Alan Furst: Mission to Paris. Excellent espionage book about an American film director in Paris shortly before WW2.

Christopher Fowler: The Memory of Blood: A Peculiar Crimes Unit Mystery (Peculiar Crimes Unit Mysteries) and Bryant and May and the Invisible Code. I got to read (actually, listen to) the two most recent Bryant & May books within a couple of months of each other. This turned out to be lucky, because they are related in a subplot. This is another series with a particularly good audiobook reader.

Peter Robinson: Before the Poison. A standalone (i.e., not part of the Alan Banks series), and a with a little bit of a supernatural element.

I also read three debut mystery novels that were very promising: Leonard Rosen's All Cry Chaos (Henri Poincare), Gerald Jay's The Paris Directive and David Mark's The Dark Winter.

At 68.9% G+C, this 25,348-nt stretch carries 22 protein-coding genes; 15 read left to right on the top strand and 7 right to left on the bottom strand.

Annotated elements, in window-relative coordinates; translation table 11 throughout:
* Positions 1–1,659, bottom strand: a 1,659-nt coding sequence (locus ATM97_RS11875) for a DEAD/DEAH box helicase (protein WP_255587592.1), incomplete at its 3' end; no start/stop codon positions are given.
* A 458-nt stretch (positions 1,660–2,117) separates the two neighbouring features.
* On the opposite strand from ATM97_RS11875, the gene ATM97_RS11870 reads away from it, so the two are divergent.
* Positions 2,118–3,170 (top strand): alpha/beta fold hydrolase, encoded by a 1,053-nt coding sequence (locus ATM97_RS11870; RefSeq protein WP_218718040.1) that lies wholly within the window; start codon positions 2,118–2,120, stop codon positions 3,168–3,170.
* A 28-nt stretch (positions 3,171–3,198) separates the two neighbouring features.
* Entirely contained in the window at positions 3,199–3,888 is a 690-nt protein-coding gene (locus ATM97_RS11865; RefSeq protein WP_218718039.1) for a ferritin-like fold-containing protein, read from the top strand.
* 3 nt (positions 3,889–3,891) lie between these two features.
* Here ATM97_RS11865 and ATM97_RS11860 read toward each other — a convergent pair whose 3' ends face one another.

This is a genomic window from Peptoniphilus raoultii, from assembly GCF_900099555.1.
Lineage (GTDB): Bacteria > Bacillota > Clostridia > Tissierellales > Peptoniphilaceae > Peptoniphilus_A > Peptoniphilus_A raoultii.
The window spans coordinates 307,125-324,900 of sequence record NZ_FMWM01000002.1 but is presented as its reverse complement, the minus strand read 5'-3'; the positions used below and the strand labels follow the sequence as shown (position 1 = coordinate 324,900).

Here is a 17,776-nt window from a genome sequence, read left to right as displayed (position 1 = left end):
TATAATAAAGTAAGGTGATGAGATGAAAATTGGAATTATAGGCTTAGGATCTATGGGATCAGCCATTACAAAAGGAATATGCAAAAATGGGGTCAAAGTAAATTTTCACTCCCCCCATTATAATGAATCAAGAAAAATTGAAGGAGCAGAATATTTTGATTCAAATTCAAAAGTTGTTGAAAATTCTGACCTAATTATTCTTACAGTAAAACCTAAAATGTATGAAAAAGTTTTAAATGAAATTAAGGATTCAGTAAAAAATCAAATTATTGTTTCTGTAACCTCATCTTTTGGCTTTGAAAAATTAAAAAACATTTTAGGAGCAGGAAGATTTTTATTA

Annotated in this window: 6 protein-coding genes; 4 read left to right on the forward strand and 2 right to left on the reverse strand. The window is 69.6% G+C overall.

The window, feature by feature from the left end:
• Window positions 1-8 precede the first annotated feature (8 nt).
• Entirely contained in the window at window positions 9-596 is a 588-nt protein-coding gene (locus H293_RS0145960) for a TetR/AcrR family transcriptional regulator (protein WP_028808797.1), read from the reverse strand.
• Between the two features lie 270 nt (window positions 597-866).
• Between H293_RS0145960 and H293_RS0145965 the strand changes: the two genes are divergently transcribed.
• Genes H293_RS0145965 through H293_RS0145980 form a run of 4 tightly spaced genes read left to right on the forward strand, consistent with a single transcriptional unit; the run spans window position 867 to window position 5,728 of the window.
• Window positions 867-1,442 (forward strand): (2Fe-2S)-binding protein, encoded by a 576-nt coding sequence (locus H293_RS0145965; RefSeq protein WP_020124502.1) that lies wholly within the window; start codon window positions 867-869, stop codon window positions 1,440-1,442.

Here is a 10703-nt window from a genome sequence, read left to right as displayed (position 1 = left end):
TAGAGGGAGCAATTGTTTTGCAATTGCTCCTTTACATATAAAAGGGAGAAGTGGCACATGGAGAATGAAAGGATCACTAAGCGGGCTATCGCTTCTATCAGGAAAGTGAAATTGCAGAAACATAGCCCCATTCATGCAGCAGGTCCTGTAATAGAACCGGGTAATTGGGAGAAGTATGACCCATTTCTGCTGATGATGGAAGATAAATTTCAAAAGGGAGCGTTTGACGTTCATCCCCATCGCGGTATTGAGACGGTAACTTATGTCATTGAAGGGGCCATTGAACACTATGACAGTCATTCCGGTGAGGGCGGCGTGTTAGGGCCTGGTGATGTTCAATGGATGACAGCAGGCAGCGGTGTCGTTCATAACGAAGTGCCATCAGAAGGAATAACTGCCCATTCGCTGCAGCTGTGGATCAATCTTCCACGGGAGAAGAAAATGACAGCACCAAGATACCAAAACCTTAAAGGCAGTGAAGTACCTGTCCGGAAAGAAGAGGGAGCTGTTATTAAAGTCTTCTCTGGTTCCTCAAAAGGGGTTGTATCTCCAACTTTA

Like L. Burns, I also read Julia Spencer-Fleming's In the Bleak Midwinter. It was excellent, but I haven't gone any further in her series yet.

I'm a huge fan of Louise Penny's Three Pines/Armand Gamache series too. I re-did the entire series this year on audio (Ralph Cosham is an excellent reader). I thought the latest, The Beautiful Mystery, was very good, but not quite up to my favorites in the series, The Brutal Telling, Bury Your Dead and A Trick of the Light. One thing that really struck me while listening to the whole series was how Louise Penny planted seeds of plot developments way back in the beginning that play out over the whole series.

Posted on Dec 5, 2012 1:56:56 PM PST
Last edited by the author on Dec 5, 2012 1:57:40 PM PST
Cluny says:
Great suggestions so far. My complaint with Spencer -Fleming is that she has wider than normal gap between books and it doesn't mean better quality than perennial mystery writers. This series is best read sequentially.

Posted on Dec 5, 2012 3:47:27 PM PST
Miss M says:
Great thread, Cluny.